Betting on carbon capture as a primary solution to the climate crisis is essentially the same as giving up. The only solution is to rapidly transition to 100% renewable energy in combination with energy efficiency and a less energy-intensive food system. 

Recently, carbon capture has been getting a lot of attention. It is a centerpiece of the oil and gas industry’s greenwashing efforts, the White House includes it as part of its climate agenda, and even some progressive media figures have promoted carbon capture and encouraged the left to embrace it as a so-called solution.

But as attractive as it may sound in theory, there are many good reasons to reject this failed energy-intensive so-called solution. Carbon capture will lock us into decades more of fossil fuels, is not feasible at scale, and diverts money and political attention from the real, bold solutions we need. 

Here are five reasons embracing carbon capture is a fool’s errand. 

1. Carbon Capture is an Expensive Failure

After billions of dollars in public and private investments over decades, there are no carbon capture success stories — only colossal failures. One of the largest was the Petra Nova coal plant in Texas, once the poster child for CO2 removal. But the plant consistently underperformed, before it finally closed for good last year. Another high-profile example — the San Juan Generating Station in New Mexico, touted as the largest capture project in the world — may already be headed to a similar fate. 

Between 2005 and 2012, the DOE spent $6.9 billion attempting to demonstrate the feasibility of CCS for coal, but little came of this investment, and between 2014 and 2016, less than 4 percent of the planned CCS capacity was deployed. The Biden administration wants to shift its focus to carbon capture for gas-fired power plants, but there’s no reason to think the outcome will be any different.

2. Carbon Capture is Energy Intensive

Running a carbon capture system is incredibly energy-intensive — it essentially requires building a new power plant to run the system, which would create another new source of air and carbon pollution. That undermines the whole goal of capturing carbon in the first place. While our country emits roughly 5 billion tons of carbon into the atmosphere every year, removing 1 billion tons of that through direct air capture would require nearly the entire electricity output of the United States.

It’s also important to consider the scale of what would be needed. The Energy Department recently announced $12 million to fund ‘direct air capture’ projects and touted the possible removal of 100,000 tons of carbon dioxide from the atmosphere. To put this in perspective, the largest corporate polluter in 2018 was responsible for releasing 119 million tons of CO2 equivalent — and that’s only one of them.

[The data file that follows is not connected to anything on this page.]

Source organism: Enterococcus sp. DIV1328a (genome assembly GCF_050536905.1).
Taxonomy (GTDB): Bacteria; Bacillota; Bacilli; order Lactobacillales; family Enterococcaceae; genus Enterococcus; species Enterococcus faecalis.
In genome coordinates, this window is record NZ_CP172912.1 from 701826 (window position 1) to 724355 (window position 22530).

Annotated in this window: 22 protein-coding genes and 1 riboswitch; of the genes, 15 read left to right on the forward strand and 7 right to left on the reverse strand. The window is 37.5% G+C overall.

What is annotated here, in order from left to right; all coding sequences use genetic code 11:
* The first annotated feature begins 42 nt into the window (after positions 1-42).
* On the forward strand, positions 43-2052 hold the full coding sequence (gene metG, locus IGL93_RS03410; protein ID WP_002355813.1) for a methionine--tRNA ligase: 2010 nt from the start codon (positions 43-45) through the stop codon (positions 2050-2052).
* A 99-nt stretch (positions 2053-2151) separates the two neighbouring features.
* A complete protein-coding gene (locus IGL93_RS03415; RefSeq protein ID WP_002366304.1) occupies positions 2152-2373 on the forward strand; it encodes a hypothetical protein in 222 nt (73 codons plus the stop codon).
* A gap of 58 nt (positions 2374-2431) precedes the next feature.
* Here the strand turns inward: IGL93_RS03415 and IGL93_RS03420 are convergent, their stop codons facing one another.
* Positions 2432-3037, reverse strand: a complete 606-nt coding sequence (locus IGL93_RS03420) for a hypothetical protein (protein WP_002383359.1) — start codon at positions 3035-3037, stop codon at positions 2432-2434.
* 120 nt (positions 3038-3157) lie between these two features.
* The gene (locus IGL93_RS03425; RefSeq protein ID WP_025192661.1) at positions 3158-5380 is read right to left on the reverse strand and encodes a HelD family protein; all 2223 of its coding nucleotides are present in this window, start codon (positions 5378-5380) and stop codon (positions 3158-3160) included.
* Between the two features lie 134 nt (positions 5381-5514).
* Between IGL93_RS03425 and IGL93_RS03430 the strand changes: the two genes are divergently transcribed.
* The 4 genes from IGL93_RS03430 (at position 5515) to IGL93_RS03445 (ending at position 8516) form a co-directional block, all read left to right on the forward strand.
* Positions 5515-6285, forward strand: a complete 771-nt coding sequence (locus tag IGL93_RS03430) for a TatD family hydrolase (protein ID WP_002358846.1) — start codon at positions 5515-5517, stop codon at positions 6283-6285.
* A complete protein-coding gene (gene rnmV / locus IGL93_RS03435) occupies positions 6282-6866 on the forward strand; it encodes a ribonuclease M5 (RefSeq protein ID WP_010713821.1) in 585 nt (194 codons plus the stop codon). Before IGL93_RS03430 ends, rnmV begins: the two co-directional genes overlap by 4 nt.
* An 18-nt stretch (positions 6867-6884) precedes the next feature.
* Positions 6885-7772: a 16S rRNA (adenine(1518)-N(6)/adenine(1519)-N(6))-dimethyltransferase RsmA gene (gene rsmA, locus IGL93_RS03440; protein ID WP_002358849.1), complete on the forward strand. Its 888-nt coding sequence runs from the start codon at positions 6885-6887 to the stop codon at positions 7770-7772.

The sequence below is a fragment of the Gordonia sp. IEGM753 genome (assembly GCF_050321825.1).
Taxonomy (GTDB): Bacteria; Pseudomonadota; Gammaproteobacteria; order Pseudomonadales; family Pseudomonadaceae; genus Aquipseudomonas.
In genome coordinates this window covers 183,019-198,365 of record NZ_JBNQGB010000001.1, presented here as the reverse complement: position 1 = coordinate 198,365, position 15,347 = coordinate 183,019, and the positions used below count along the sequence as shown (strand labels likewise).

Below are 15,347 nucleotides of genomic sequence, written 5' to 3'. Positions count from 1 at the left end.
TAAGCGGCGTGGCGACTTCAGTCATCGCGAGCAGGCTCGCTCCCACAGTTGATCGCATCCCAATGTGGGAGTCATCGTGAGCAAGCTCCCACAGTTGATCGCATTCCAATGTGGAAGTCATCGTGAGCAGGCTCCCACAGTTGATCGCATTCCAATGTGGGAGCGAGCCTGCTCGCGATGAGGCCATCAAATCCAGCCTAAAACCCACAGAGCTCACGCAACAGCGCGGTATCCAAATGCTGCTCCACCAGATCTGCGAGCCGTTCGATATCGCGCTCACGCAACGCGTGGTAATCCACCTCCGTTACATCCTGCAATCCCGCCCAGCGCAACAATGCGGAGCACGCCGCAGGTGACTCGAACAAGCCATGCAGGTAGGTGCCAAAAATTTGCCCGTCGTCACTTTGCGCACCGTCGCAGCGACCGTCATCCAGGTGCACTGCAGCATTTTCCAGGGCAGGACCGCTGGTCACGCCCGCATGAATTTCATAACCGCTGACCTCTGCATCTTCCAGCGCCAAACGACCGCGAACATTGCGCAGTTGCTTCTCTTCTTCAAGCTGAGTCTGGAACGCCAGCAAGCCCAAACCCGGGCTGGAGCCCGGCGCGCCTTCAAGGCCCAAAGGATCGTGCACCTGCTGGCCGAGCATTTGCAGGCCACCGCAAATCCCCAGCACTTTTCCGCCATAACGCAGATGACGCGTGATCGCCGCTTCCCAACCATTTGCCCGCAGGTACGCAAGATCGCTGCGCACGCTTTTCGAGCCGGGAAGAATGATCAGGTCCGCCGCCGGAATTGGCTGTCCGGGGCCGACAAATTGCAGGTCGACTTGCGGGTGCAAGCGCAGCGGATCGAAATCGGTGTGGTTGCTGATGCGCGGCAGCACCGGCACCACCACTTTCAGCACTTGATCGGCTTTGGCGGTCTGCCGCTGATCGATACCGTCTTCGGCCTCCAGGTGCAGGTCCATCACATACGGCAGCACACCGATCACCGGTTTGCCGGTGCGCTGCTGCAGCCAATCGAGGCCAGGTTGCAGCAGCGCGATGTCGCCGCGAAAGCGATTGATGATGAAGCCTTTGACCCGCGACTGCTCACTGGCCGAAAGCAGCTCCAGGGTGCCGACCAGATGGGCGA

3. Carbon Capture Actually Increases Emissions

A recent review of relevant research shows that due to the large amount of energy required to power carbon capture and the life cycle of fossil fuels, carbon capture in this country has actually put more CO2 into the atmosphere than it has removed. 

That’s not an accident. To the extent that there are successful capture projects, they exist at facilities where the carbon is injected into existing wells in order to extract more oil — a practice known as ‘enhanced oil recovery.’ While an oil company CEO might argue that doubling down on fossil fuels is an effective climate solution, the planet begs to differ. 

4. Storage Presents Significant Risks

There are also other significant risks related to the disposal and storage of carbon. Well failure during injection or a blowout could result in a release of large amounts of CO2;  storage locations can leak CO2,  as they are located close to fossil fuel reservoirs, where oil and gas wellbores provide a pathway for CO2 to escape to the surface.  Those storage leaks could contaminate groundwater and soil; and injection of CO2 could cause earthquakes, which have already been measured at injection sites. 

As Friends of the Earth noted recently, when a CO2 pipeline in a majority Black community in Mississippi ruptured last year, residents had to seek medical treatment, and the incident killed local plants and wildlife. 

5. Carbon Capture Trades Off with Other Critical Solutions

Wishful thinking about carbon capture isn’t just an ineffective response to the climate crisis — it’s dangerous. We have a small window where we can take the bold action needed to avert runaway climate chaos; counting on carbon capture’s effectiveness squanders the opportunity to enact actual emissions reductions (a phenomenon known as “mitigation deterrence”).

The reason that the oil and gas industry loves carbon capture is simple: It extends the fossil fuel era instead of ending it. Already, dirty energy companies are pitching the construction of new pipelines and fracked gas power plants and making totally empty promises about their ability to install capture technology to make them ‘clean.’ If carbon capture continues to fail to work, it doesn’t matter much to the company running the dirty power plant; they will just continue on with business as usual.

So long as fossil fuel companies, government officials, and even some progressive advocates are being fooled by carbon capture, there will be less pressure to actually stop climate pollution by putting an end to drilling and fracking and creating the political will needed for a rapid and just transition to 100% renewable energy.  

Your friends need to read this.